I'm sure most of you are "shocked, shocked" to hear that the Israeli government rejected U.S. requests that it extend the so-called freeze on settlement construction in the West Bank. Never mind that it wasn't a real freeze (i.e., it didn't stop existing projects or the expulsion of more Palestinians from East Jerusalem, etc.); the partial halt in new authorizations did have a certain symbolic value. By refusing to extend it, the Netanyahu government has shown that it cares more about continuing the 43-years-and-counting process of colonization than it does about achieving a final peace deal.
At this point, Obama's Middle East team will try to come up with some sort of face-saving maneuver to keep the negotiations alive. Translated: they need a fig leaf to conceal how badly they've bungled this issue. Because putting serious pressure on Israel is anathema (especially in an election year), they will have to get Palestinian President Mahmoud Abbas to stay at the table even as construction resumes, so that he can watch the bulldozers make a "viable state" impossible while the talk, talk, talk continues. They may succeed in keeping the charade going, but it will be a pyrrhic victory that changes nothing.
Two key points should be kept in mind as you watch this diplomatic train wreck.
First, one of the great myths of Middle East diplomacy is the old cliché that "the United States can't want it more than the parties do." This excuse for inaction is trotted out whenever the United States fails to exercise the enormous potential leverage at its disposal, and it's just plain silly. There's no reason why the United States can't want a settlement more than Israel or the Palestinians do, particularly if the two sides are so mired in dysfunctional politics or old Likudnik dreams that they need to be pushed hard to make a deal. Unfortunately, this conflict isn't just about them; it's also about us. And when U.S. interests are at stake, we can want a solution just as much -- and maybe even more -- than they do.
The reason is simple: given the "special relationship" between the United States and Israel, the continuation of the Israeli-Palestinian conflict is a significant national security problem for the United States. The combination of unconditional support for Israel and the continued expansion of Israel's illegal settlements undermines America's image in many countries and is contrary to basic U.S. values. It is also one of the things that inspired terrorist groups like al Qaeda and facilitates jihadi recruitment. And as Gen. David Petraeus noted a few months ago, it makes our tasks in places like Iraq and Afghanistan more difficult. This situation, in short, is not good for the United States.
As long as that special relationship continues, therefore, it is a national security priority for the United States to get the conflict settled. End the occupation and settle the conflict, and the special relationship would not be nearly so problematic. If U.S. negotiators ignored domestic politics and put U.S. interests first, therefore, they'd be using all the carrots and sticks at their disposal to push both sides to the basic deal whose outlines have been understood for a decade or more. And if it were Israel that refused to end the occupation and make a fair deal, then U.S. leaders would begin to move away from the current "special relationship" and towards something more consistent with U.S. interests. After all, let's not forget who the superpower is around here.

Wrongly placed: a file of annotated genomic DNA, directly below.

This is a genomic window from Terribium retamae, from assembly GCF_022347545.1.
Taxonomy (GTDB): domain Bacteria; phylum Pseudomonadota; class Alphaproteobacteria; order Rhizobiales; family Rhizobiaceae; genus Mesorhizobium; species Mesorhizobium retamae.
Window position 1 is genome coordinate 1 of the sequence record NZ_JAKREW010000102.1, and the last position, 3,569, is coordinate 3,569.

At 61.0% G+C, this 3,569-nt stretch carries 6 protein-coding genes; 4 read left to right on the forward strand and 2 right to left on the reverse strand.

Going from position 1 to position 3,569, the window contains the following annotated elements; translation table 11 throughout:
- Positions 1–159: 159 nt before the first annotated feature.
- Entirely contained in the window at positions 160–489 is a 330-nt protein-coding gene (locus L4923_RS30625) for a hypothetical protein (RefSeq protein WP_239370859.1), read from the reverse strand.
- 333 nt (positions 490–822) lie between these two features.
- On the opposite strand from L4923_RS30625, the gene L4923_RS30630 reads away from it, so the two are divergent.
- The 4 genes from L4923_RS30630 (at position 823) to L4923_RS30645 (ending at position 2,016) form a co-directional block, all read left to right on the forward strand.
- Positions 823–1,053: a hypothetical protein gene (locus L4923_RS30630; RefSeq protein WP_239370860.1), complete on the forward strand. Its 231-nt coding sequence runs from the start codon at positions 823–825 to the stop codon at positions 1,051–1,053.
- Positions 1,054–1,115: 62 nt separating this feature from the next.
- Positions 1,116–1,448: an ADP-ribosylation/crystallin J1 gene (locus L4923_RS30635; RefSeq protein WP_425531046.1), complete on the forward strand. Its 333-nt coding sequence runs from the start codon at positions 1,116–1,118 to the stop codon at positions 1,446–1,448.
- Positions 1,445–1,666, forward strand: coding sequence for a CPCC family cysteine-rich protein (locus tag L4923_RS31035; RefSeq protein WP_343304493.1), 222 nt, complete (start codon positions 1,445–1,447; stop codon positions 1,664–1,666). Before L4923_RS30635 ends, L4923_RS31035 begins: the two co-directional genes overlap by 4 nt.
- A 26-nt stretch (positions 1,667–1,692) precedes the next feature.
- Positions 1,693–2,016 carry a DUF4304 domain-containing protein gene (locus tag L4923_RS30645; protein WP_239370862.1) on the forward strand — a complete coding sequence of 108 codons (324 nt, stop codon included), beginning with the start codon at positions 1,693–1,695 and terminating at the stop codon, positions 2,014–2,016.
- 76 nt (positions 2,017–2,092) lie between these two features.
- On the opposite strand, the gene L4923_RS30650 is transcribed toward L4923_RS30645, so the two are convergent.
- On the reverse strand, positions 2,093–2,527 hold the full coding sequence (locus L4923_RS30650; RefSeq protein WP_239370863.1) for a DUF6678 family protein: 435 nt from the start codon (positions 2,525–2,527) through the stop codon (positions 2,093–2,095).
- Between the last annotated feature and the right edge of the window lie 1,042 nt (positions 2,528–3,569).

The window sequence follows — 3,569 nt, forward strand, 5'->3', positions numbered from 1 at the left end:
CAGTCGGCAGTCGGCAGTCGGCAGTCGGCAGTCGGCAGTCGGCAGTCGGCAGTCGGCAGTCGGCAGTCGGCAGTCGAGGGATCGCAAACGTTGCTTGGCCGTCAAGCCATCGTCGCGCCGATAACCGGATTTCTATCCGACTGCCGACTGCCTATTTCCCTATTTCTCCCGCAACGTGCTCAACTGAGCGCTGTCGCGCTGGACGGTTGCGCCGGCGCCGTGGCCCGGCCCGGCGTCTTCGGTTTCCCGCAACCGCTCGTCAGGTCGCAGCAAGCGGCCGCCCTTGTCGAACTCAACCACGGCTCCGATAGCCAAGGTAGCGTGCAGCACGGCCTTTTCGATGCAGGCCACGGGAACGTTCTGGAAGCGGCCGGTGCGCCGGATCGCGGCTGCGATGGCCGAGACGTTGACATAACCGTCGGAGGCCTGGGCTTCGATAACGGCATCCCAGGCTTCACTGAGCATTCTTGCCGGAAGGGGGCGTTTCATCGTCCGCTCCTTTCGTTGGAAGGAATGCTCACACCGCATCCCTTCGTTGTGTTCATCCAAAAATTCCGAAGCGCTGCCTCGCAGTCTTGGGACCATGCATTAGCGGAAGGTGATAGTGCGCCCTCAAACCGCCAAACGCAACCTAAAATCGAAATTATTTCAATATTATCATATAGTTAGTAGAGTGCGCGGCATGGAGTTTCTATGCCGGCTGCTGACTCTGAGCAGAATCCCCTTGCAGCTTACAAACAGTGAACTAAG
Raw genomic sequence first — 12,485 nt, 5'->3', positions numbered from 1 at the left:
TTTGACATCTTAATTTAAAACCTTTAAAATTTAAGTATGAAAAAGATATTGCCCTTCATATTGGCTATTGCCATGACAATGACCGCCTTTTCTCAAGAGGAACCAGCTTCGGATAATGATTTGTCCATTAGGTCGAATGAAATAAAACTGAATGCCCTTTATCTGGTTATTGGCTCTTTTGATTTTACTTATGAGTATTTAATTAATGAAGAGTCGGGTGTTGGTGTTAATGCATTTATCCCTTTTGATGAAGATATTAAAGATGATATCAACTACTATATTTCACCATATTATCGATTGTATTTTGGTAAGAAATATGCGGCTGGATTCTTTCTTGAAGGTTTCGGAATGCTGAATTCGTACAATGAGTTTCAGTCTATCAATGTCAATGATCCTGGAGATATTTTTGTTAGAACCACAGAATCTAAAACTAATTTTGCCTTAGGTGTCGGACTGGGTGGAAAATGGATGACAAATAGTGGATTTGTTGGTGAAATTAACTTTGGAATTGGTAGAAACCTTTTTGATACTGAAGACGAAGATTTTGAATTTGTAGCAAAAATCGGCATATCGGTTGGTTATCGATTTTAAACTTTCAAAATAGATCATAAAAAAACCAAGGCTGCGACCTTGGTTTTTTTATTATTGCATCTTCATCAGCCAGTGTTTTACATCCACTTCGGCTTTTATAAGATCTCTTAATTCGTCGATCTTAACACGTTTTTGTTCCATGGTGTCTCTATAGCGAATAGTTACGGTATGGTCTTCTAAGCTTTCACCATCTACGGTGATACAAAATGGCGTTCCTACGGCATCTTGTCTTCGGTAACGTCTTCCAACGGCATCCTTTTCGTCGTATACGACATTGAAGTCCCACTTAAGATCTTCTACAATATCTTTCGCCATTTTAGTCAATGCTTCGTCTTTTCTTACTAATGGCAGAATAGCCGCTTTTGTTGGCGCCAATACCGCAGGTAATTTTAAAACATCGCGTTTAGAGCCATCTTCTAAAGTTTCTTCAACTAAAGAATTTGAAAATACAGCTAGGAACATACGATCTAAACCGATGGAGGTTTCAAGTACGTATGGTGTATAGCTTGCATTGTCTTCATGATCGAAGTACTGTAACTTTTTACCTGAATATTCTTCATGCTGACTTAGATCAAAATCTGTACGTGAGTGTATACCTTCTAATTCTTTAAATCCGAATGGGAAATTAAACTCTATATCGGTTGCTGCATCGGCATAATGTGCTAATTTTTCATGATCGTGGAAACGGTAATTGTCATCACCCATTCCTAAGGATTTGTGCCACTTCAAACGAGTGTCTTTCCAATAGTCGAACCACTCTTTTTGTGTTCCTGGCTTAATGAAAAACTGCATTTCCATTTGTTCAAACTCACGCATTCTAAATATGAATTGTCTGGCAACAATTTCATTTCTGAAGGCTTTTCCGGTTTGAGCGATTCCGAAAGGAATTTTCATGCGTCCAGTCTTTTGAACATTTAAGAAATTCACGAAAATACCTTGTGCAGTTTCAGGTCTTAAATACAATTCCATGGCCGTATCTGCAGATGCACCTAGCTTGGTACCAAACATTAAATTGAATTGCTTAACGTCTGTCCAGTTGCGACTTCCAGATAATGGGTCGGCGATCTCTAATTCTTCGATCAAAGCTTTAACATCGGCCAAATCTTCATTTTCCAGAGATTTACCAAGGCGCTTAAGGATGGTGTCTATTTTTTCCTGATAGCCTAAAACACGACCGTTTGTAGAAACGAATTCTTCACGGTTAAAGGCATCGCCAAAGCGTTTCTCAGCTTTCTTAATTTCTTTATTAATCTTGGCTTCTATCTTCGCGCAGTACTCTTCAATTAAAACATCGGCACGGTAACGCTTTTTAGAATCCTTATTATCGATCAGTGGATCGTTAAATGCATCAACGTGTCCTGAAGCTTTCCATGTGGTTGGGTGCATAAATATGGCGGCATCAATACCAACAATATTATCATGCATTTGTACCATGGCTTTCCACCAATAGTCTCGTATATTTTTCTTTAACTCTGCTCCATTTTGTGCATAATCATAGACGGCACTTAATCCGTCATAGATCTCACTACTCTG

Second, some critics of Obama's policy probably think the problem is that he and his team are too "pro-Israel." That's not really true. By forcing Abbas to make repeated concessions with nothing to show for them, they are undermining his already fragile legitimacy to the point where he won't be able to sell whatever deal they might eventually coerce him into signing. And by letting Netanyahu thumb his nose at repeated U.S. requests without paying any penalty, they've encouraged Israelis to think there is essentially no cost to a hardline position. But this approach isn't "pro-Israel," because Obama and his advisors are helping make a two-state solution impossible and thereby making a "one-state" outcome nearly inevitable. Thoughtful Israelis understand that this is a perilous course, and President Obama said as much during his speech to the United Nations last week. But the administration's handling of this issue has made the one-state outcome more likely, which threatens Israel's future as both a Jewish and democratic state.
So if I were President Obama (and you can all be glad I'm not), I'd call my entire Middle East team into the Oval office for a little chat. Here's what I'd say:
"I made a promise to the American people, and to the world, that we would achieve 'two states for two peoples' during my first term. When I was in Cairo more than a year ago, I said this goal was in "America's interest, Israel's interest, the Palestinians' interest, and the world's interest." And I meant it. I trusted each of you to help me bring that goal about, and I've taken your advice for over twenty months. Let me be clear: it isn't working, and I'm not one who is satisfied with failure. Nor am I going to reward it. So I am telling each of you now: If you can't help me get this deal done within one year, I'm going to fire every one of you and get some new faces in here."
Fanciful? Of course it is, because the same political forces that make it nearly impossible for Obama to do the right thing would make it equally difficult for him to appoint a better team. But it's hardly more fanciful than thinking the United States can keep repeating the same mistakes and get a different result.
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Stephen M. Walt is the Robert and Renée Belfer professor of international relations at Harvard University.